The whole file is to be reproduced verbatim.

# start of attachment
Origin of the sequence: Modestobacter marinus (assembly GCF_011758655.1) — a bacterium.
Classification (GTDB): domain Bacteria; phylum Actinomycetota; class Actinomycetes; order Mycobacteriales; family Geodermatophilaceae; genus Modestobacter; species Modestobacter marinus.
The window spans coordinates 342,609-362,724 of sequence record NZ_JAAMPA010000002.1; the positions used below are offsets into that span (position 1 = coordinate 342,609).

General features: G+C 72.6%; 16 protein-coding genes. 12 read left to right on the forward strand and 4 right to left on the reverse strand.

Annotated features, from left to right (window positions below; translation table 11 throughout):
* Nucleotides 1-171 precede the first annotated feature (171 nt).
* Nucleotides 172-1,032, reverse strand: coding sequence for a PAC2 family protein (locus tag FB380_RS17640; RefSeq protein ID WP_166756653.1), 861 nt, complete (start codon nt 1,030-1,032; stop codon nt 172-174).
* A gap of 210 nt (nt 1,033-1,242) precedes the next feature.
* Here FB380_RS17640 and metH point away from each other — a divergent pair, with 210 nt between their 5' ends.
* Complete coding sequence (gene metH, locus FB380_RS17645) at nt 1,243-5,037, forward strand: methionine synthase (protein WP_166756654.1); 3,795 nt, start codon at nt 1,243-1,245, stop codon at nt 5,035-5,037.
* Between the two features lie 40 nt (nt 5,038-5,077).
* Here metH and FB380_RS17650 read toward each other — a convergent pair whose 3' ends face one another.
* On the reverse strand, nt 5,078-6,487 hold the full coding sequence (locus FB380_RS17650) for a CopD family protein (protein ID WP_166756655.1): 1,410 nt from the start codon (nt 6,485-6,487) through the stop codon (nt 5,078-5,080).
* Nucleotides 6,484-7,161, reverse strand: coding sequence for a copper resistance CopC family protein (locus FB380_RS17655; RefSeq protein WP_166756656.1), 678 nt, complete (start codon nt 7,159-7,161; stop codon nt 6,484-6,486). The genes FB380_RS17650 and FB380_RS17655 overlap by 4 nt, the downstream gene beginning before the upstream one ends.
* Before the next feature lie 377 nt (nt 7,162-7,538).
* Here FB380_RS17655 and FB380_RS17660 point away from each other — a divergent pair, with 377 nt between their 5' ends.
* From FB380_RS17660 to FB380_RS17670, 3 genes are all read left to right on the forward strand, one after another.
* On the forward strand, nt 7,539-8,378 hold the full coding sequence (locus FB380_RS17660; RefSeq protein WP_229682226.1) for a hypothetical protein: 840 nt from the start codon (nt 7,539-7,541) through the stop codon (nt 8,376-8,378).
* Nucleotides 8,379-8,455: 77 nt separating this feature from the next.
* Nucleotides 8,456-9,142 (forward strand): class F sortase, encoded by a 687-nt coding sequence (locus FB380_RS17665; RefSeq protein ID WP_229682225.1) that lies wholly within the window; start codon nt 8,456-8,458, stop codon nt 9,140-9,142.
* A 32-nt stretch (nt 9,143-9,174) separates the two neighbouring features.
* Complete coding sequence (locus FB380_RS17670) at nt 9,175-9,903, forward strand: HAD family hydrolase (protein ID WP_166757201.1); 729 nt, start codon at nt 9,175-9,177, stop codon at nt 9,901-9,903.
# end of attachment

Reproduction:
Origin of the sequence: Modestobacter marinus (assembly GCF_011758655.1) — a bacterium.
Classification (GTDB): domain Bacteria; phylum Actinomycetota; class Actinomycetes; order Mycobacteriales; family Geodermatophilaceae; genus Modestobacter; species Modestobacter marinus.
The window spans coordinates 342,609-362,724 of sequence record NZ_JAAMPA010000002.1; the positions used below are offsets into that span (position 1 = coordinate 342,609).

General features: G+C 72.6%; 16 protein-coding genes. 12 read left to right on the forward strand and 4 right to left on the reverse strand.

Annotated features, from left to right (window positions below; translation table 11 throughout):
* Nucleotides 1-171 precede the first annotated feature (171 nt).
* Nucleotides 172-1,032, reverse strand: coding sequence for a PAC2 family protein (locus tag FB380_RS17640; RefSeq protein ID WP_166756653.1), 861 nt, complete (start codon nt 1,030-1,032; stop codon nt 172-174).
* A gap of 210 nt (nt 1,033-1,242) precedes the next feature.
* Here FB380_RS17640 and metH point away from each other — a divergent pair, with 210 nt between their 5' ends.
* Complete coding sequence (gene metH, locus FB380_RS17645) at nt 1,243-5,037, forward strand: methionine synthase (protein WP_166756654.1); 3,795 nt, start codon at nt 1,243-1,245, stop codon at nt 5,035-5,037.
* Between the two features lie 40 nt (nt 5,038-5,077).
* Here metH and FB380_RS17650 read toward each other — a convergent pair whose 3' ends face one another.
* On the reverse strand, nt 5,078-6,487 hold the full coding sequence (locus FB380_RS17650) for a CopD family protein (protein ID WP_166756655.1): 1,410 nt from the start codon (nt 6,485-6,487) through the stop codon (nt 5,078-5,080).
* Nucleotides 6,484-7,161, reverse strand: coding sequence for a copper resistance CopC family protein (locus FB380_RS17655; RefSeq protein WP_166756656.1), 678 nt, complete (start codon nt 7,159-7,161; stop codon nt 6,484-6,486). The genes FB380_RS17650 and FB380_RS17655 overlap by 4 nt, the downstream gene beginning before the upstream one ends.
* Before the next feature lie 377 nt (nt 7,162-7,538).
* Here FB380_RS17655 and FB380_RS17660 point away from each other — a divergent pair, with 377 nt between their 5' ends.
* From FB380_RS17660 to FB380_RS17670, 3 genes are all read left to right on the forward strand, one after another.
* On the forward strand, nt 7,539-8,378 hold the full coding sequence (locus FB380_RS17660; RefSeq protein WP_229682226.1) for a hypothetical protein: 840 nt from the start codon (nt 7,539-7,541) through the stop codon (nt 8,376-8,378).
* Nucleotides 8,379-8,455: 77 nt separating this feature from the next.
* Nucleotides 8,456-9,142 (forward strand): class F sortase, encoded by a 687-nt coding sequence (locus FB380_RS17665; RefSeq protein ID WP_229682225.1) that lies wholly within the window; start codon nt 8,456-8,458, stop codon nt 9,140-9,142.
* A 32-nt stretch (nt 9,143-9,174) separates the two neighbouring features.
* Complete coding sequence (locus FB380_RS17670) at nt 9,175-9,903, forward strand: HAD family hydrolase (protein ID WP_166757201.1); 729 nt, start codon at nt 9,175-9,177, stop codon at nt 9,901-9,903.